In the daily lives of Black people today there is an experience of ongoing harm reverberating from enslavement – dropout/pushout rates in schools, poor health outcomes, police intimidation, and other forms of violence. In recent months, and in multiple states, harms include efforts to remove books and school curricula which would highlight Black history and culture, under the guise of “anti-wokeness.” The true purpose of such actions is to erase Black people and any recognition that we are indeed fully human and full contributors to society.

Once upon a time in this country by law, Black people had been declared less than human. Black lives did not matter, by operation of law, and by social norms. And this categorization lives on in the national mindset, showing up across multiple systems in our society. One need only examine the current disparities in educational offerings and outcomes for Black people, the staggering health disparities for Black people (including alarming infant mortality rates) or the prevalence of state violence against Black people – administered through police violence, child welfare systems, and mass incarceration – to know that we remain in a struggle for Black lives to matter. Thus, the modern call that Black lives DO matter arises out of this historical context in which Black people had no right to their own bodies, family members, property, or freedom of any kind.

The modern call of Black Lives Matter is a quest to bring genuine equitable conditions to the lives of Black people in the US. The harms continue to exist, and operate at levels of the financial, health, and well-being of Black people. Similarly, the call for reparations, is a long overdue attempt to determine how we might right the wrongs of the past, the past wrongs that still cause harm.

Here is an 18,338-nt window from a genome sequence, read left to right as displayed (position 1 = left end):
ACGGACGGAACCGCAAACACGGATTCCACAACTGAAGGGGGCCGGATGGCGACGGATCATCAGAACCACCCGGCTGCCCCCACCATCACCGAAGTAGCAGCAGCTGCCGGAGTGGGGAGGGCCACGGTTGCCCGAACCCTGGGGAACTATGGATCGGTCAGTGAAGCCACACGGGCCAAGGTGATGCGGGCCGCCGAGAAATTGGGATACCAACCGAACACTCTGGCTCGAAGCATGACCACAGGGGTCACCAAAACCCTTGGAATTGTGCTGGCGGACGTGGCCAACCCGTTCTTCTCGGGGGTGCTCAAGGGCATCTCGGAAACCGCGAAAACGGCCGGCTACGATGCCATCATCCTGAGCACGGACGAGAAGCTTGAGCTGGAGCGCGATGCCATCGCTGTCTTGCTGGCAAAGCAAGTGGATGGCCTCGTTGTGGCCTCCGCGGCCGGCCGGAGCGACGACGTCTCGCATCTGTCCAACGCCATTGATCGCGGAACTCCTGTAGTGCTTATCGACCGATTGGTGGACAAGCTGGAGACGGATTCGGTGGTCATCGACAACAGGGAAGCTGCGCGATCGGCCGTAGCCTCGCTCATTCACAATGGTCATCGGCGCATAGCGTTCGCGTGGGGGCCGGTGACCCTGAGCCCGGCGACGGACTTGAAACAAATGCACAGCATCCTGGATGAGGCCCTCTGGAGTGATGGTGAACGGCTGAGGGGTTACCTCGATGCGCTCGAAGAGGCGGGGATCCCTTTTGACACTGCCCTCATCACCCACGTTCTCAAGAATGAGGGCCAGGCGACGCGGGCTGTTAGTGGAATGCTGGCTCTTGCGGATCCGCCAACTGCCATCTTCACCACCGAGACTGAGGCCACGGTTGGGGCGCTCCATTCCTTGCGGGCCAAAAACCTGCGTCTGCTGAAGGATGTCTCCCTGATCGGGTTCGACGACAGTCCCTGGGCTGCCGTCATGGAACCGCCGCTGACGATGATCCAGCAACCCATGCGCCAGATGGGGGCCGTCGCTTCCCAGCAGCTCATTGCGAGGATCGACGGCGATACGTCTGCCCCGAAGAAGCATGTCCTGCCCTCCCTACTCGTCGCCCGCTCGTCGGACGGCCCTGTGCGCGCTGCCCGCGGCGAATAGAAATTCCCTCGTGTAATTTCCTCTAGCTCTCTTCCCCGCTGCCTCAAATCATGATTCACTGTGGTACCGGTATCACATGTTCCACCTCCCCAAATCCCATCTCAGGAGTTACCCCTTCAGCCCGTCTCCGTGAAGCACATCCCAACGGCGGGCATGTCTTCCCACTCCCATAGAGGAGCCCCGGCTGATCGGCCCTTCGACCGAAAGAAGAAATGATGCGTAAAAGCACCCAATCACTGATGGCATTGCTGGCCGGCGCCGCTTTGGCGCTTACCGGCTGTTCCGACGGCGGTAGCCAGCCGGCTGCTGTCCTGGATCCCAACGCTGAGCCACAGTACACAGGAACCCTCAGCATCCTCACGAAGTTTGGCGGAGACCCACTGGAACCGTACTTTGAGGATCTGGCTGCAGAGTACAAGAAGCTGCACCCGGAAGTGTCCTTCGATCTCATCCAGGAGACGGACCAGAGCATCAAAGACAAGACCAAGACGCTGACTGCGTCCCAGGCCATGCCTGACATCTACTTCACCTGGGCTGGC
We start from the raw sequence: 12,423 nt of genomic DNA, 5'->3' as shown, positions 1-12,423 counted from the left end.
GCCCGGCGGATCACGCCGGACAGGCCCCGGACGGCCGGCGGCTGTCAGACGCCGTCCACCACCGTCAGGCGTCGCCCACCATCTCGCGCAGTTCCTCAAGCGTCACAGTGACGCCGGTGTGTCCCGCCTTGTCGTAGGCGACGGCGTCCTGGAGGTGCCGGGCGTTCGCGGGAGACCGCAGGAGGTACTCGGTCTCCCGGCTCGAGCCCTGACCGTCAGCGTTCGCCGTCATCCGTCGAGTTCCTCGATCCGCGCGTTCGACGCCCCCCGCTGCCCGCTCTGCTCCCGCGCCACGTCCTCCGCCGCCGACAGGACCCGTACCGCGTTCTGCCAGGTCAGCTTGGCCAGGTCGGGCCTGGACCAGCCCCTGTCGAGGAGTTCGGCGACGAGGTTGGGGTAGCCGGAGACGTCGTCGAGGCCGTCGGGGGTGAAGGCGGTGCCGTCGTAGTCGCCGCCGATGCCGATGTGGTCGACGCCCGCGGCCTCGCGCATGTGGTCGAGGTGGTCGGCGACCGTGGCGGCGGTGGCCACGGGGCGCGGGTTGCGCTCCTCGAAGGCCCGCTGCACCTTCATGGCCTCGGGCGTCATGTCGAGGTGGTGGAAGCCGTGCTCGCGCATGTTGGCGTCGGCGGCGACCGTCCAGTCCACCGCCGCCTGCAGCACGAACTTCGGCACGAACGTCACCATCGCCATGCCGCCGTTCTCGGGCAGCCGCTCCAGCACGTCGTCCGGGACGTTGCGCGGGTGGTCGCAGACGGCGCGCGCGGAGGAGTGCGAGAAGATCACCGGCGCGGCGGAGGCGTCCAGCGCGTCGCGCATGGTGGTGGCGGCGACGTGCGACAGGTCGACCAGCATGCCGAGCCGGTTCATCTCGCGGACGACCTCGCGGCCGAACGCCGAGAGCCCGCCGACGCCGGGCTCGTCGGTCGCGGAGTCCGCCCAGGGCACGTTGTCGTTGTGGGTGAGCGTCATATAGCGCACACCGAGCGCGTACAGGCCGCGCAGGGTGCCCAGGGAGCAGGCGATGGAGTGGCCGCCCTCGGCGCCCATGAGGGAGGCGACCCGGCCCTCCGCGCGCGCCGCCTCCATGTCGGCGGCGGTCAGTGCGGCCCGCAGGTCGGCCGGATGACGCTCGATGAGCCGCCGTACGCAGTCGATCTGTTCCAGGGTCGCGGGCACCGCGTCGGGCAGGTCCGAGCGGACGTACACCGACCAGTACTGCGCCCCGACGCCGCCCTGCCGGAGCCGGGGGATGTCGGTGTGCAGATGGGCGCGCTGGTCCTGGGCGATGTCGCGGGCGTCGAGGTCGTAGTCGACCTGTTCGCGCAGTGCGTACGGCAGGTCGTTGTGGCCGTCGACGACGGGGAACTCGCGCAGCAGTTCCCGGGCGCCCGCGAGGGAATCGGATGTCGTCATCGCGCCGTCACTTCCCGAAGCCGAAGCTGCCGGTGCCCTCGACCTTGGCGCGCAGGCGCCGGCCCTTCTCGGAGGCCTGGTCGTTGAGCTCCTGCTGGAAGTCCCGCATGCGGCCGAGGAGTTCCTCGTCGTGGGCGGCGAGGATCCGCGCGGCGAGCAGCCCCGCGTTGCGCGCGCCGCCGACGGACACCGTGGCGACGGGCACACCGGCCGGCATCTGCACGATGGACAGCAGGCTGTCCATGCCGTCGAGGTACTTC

Call to action

We ask that one start with learning and understanding history, and particularly the ways in which the legacy of enslavement continues to limit the progress of Black people across generations, and ultimately harms all people in this country. It is critical also to not allow our elected officials to ignore this history either. We must hold them accountable and our strongest tool and loudest voice is our vote. We must also engage in the creation of laws. When policies can improve the lives of Black people those policies should be celebrated, supported, and put into place. Policies that further inequity and endanger Black lives and our shared freedom must be rejected – for our futures as a country and a society are bound together.

H.R. 40 is a bill before Congress with the simplest of purposes: “To address the fundamental injustice, cruelty, brutality, and inhumanity of slavery in the United States and the 13 American colonies between 1619 and 1865 and to establish a commission to study and consider a national apology and proposal for reparations for the institution of slavery, its subsequent de jure and de facto racial and economic discrimination against African Americans, and the impact of these forces on living African Americans, to make recommendations to the Congress on appropriate remedies, and for other purposes.”